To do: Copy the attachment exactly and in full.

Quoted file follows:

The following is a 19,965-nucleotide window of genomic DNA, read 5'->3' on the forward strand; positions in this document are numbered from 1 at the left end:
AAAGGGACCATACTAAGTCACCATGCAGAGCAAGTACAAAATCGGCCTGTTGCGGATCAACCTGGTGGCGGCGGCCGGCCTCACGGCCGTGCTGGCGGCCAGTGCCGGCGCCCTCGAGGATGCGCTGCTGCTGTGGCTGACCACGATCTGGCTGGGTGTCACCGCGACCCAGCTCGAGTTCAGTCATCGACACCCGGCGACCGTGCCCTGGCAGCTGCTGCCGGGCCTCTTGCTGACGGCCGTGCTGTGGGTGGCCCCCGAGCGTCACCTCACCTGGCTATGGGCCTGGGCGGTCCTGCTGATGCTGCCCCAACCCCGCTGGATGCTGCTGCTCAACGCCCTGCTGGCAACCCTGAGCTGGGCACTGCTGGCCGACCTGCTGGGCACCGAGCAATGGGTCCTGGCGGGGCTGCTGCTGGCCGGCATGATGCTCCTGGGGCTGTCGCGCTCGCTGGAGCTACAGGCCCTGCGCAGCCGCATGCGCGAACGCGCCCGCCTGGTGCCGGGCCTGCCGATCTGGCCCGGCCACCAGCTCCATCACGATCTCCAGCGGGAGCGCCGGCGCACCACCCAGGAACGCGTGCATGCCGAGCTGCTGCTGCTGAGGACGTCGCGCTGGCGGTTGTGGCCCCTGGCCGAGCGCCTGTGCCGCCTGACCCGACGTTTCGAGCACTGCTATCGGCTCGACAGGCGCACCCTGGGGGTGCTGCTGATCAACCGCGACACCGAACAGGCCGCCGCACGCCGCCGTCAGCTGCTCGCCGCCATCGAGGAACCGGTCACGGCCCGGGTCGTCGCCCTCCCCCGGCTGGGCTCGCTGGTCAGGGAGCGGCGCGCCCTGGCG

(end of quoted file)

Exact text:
The following is a 19,965-nucleotide window of genomic DNA, read 5'->3' on the forward strand; positions in this document are numbered from 1 at the left end:
AAAGGGACCATACTAAGTCACCATGCAGAGCAAGTACAAAATCGGCCTGTTGCGGATCAACCTGGTGGCGGCGGCCGGCCTCACGGCCGTGCTGGCGGCCAGTGCCGGCGCCCTCGAGGATGCGCTGCTGCTGTGGCTGACCACGATCTGGCTGGGTGTCACCGCGACCCAGCTCGAGTTCAGTCATCGACACCCGGCGACCGTGCCCTGGCAGCTGCTGCCGGGCCTCTTGCTGACGGCCGTGCTGTGGGTGGCCCCCGAGCGTCACCTCACCTGGCTATGGGCCTGGGCGGTCCTGCTGATGCTGCCCCAACCCCGCTGGATGCTGCTGCTCAACGCCCTGCTGGCAACCCTGAGCTGGGCACTGCTGGCCGACCTGCTGGGCACCGAGCAATGGGTCCTGGCGGGGCTGCTGCTGGCCGGCATGATGCTCCTGGGGCTGTCGCGCTCGCTGGAGCTACAGGCCCTGCGCAGCCGCATGCGCGAACGCGCCCGCCTGGTGCCGGGCCTGCCGATCTGGCCCGGCCACCAGCTCCATCACGATCTCCAGCGGGAGCGCCGGCGCACCACCCAGGAACGCGTGCATGCCGAGCTGCTGCTGCTGAGGACGTCGCGCTGGCGGTTGTGGCCCCTGGCCGAGCGCCTGTGCCGCCTGACCCGACGTTTCGAGCACTGCTATCGGCTCGACAGGCGCACCCTGGGGGTGCTGCTGATCAACCGCGACACCGAACAGGCCGCCGCACGCCGCCGTCAGCTGCTCGCCGCCATCGAGGAACCGGTCACGGCCCGGGTCGTCGCCCTCCCCCGGCTGGGCTCGCTGGTCAGGGAGCGGCGCGCCCTGGCG